Myspace – the pioneering social network that was all but left for dead at the dawn of the Facebook era – is relaunching today with a splashy new design emphasizing artists and musicians, backed by a $35 million investment from partners led by Justin Timberlake. The redesign has a strikingly modern feel, combining elements from Tumblr, Instagram, Twitter and Pinterest. But before it can regain its place at the table, Myspace will have to contend with powerful competitors in social media and streaming music – as well as the site's own baggage as an Internet failure.
"Myspace didn't really do anything wrong – it just lost its focus," says Christian Parkes, the company's vice president of global marketing. "There were more attractive options that people left and went to. But I have no doubt we'll win over the naysayers. The platform's really strong."
Timberlake and investors Chris and Tim Vanderhook bought Myspace from News Corp. for $35 million in 2011 – six years after conservative mogul Rupert Murdoch's company paid $580 million for what was then considered a hot Internet company. When they took over, the new owners encountered outdated software code and a bloated staff and, Parkes says, decided to rebuild "from the ground up." Myspace drastically cut employees, then hired a new Australian design team and a Los Angeles technology crew; the redesign took nine months to put together in 2012, and the new Myspace has been available as a beta test at new.myspace.com since late last year.
Myspace's long-standing contracts with major record labels made it possible to offer a built-in music player that lets users stream songs as they scroll through pages. The new site also includes tools for artists to identify their most active followers and encourage them to network with new ones. "It's a much more exciting-looking social network than what's out there," says Syd Schwartz, a former executive at a major record label who is now chief executive of the marketing company Linchpin Digital.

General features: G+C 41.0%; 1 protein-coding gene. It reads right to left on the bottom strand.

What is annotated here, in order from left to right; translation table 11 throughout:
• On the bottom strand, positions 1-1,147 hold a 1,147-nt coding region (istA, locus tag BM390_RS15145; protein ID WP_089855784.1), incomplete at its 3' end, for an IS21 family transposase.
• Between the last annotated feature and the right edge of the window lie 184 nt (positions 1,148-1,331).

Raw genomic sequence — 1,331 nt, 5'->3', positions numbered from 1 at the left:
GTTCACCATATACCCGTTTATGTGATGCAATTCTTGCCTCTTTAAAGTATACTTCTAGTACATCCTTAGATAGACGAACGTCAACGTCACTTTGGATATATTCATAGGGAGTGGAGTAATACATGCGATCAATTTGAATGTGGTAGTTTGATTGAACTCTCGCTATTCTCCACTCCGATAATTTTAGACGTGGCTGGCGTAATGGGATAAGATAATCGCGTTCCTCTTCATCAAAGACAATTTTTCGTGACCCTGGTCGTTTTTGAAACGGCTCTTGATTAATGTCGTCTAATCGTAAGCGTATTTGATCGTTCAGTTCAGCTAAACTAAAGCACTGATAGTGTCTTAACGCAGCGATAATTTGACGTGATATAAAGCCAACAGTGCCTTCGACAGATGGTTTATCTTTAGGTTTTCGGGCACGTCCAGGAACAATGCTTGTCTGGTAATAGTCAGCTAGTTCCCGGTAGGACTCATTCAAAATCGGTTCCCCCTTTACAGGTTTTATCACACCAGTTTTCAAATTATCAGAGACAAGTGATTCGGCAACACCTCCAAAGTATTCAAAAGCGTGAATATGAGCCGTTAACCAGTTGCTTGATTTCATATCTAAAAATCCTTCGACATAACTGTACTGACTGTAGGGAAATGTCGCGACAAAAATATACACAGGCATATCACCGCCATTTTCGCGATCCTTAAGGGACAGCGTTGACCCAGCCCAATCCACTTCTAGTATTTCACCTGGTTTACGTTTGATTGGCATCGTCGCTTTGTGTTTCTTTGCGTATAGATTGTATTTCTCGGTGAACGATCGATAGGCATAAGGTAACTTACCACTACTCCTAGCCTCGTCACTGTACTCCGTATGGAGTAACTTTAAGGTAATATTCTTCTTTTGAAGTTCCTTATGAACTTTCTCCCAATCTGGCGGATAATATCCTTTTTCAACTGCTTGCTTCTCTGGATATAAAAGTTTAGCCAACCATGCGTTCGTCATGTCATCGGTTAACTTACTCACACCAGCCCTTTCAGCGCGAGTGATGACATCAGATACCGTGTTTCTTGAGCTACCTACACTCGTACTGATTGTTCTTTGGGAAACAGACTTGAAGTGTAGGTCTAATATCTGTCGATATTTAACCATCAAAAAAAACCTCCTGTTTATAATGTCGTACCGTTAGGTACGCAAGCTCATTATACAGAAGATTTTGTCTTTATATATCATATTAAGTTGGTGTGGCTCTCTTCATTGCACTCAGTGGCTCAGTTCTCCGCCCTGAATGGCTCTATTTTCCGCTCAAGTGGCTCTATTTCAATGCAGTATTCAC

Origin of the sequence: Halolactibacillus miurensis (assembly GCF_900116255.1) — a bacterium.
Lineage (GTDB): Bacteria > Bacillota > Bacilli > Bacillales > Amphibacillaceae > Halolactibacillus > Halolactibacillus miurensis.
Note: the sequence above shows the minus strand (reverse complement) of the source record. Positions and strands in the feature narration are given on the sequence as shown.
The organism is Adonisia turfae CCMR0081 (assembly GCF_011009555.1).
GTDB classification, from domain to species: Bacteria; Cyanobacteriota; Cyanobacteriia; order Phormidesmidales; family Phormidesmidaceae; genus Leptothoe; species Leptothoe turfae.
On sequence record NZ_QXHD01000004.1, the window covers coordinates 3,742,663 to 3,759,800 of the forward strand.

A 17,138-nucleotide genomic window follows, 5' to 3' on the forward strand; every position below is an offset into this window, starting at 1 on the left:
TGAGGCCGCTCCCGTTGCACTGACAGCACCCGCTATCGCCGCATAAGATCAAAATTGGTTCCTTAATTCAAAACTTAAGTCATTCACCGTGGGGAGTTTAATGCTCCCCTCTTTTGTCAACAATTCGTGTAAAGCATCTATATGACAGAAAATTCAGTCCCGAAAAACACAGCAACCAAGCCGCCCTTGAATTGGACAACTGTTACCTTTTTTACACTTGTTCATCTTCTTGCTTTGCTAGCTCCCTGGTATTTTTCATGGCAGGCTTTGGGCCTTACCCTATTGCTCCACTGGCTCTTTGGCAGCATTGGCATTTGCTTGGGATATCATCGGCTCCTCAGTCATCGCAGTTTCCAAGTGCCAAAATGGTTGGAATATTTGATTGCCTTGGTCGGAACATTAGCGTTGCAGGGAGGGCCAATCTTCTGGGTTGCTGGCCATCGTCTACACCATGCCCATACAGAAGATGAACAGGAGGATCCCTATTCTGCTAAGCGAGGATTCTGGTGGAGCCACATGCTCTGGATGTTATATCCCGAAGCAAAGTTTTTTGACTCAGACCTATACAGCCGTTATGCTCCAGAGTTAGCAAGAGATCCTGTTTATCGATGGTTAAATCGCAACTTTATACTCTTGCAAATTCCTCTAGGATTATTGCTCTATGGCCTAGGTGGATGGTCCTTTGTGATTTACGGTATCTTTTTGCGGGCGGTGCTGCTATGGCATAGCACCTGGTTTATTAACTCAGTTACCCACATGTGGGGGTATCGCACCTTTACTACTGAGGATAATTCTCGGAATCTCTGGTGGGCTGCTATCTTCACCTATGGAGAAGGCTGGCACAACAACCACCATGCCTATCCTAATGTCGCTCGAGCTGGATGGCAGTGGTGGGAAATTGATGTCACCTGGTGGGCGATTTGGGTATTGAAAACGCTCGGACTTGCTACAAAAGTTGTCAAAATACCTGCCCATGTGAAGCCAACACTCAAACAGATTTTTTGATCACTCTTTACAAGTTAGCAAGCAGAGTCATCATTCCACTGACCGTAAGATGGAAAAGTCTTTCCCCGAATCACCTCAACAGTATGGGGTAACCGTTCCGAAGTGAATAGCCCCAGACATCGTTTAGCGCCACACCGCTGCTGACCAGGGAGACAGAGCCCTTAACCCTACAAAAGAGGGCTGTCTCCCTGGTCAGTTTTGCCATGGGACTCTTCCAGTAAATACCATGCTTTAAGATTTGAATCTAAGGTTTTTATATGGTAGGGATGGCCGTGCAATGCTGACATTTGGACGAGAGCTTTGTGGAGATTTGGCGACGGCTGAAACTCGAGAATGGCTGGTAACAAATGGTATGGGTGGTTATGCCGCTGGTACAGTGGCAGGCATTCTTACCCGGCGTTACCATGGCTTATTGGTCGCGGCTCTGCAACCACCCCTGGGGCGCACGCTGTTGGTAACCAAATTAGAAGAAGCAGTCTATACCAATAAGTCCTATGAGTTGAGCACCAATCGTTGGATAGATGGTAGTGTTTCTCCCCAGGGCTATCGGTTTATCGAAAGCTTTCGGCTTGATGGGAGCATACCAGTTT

But Schwartz is among many in the music business who are skeptical that Myspace can come back in a digital landscape with established players. "They've gotten very badly hurt," he says. "I'm not sure what they're going to offer that's going to compete with the likes of Spotify and Rdio and Deezer and the relaunched MOG and Daisy. Are they trying to rebrand themselves as a social network or as a music service? They're in a tight squeeze because they're in a battle on two fronts – Facebook on one and Spotify on the other."
One advantage on Myspace's side: The Timberlake factor. "Justin's involvement is pretty deep," Parkes says. "He's certainly not a micro-manager, but he has a strong point of view." Timberlake recruited singer-keyboardist Kenna to work as a creative executive at Myspace; together, they've been working their connections to bring artists out to support the relaunch. "I always had a Myspace – always updated it, always connected with my fans," says Swedish House Mafia's Steve Angello. "I don't think they'll have any problem coming back. It's built very visually compared to other social media. Sitting in front of Facebook is not the highlight of my day."
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